Yet many drivers can’t get hold of a parking permit at all. Information obtained by a freedom of information request found that eight councils admit residents have had to wait over a year for a parking permit in their area. The worst offender with the lengthiest waiting list is Mid Devon District Council, where one motorist waited 2,920 days (eight years) for a parking permit. Other offenders include Canterbury City Council (2,218 days), Bristol City Council (1,765 days) and Uttlesford District Council (1,335 days)[8].

The long wait for a permit combined with a lack of parking spaces is forcing some drivers to park illegally. One in 10 (11%) drivers say they have been forced to park illegally near their home because there wasn’t space for them and around a third of these illegal parkers were fined as a result, paying an average of £92 each in fines[9].

John O’Roarke, managing director of LV= car insurance, said: "There are more cars than ever on the road today but the space available for parking in residential areas has not kept pace. Motorists are becoming increasingly squeezed when it comes to parking and in some areas the average space available is only a few centimetres longer than the average car. When space is particularly tight, drivers must take greater care when parking to avoid damaging their own car or those around them and risking expensive repairs or a claim against them."

Notes to editors:

LV= car insurance commissioned Nelson Research to assess trends in residential parking space by mapping the number of cars against the size (in metres) of on-road and off-road parking throughout England, down to Local Area District Level. Sources used were Housing type profiles from Department for Communities and Local Government and The Survey of English Housing, trends in numbers of dwellings at Local Authority District level from Department for Communities and Local Government, trends in numbers of cars at Local Authority District level from Department of the Environment, Transport and the Regions/Tempro (checked against latest trend data from the Society of Motor Manufacturers and Traders), information on prevalence of dwellings situated on main roads (Survey of English Housing), and availability of off-street parking by housing types (Survey of English Housing), census data on population density and lowest floor of dwellings, and the PCP omnibus among 2,000+ drivers detailed below.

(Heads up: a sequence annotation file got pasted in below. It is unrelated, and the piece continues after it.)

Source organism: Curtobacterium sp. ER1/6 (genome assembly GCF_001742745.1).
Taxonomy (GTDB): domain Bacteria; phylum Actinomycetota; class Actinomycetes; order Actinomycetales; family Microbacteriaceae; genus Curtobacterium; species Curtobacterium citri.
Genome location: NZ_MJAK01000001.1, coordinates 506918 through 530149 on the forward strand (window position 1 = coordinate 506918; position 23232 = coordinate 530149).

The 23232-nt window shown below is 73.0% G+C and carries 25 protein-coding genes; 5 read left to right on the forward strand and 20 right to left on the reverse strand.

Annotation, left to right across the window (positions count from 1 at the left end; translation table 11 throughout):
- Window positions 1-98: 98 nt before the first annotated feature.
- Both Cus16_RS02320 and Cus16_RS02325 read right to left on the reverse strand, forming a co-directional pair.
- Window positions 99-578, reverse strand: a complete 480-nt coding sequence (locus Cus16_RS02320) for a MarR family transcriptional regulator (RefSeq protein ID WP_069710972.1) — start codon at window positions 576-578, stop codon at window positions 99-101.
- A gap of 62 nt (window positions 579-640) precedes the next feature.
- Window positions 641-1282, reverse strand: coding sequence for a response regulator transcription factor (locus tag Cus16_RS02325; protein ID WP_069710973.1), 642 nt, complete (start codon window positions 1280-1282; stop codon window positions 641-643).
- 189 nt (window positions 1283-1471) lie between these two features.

LV= car insurance issued Freedom of Information requests to 371 UK city, district, borough and county councils. Of these 223 responded with at least one piece of data. 148 are either yet to respond, said that they didn’t keep the data, or that they had no parking schemes in their area. The FOI request asked: the longest wait for a permit in the area, the cost of a parking permit in 2008, 2011 and 2012, the most expensive permit and the location for the permit, the amount (£) generated from resident permits in 2011, and whether the council increased parking zones in the past 12 months.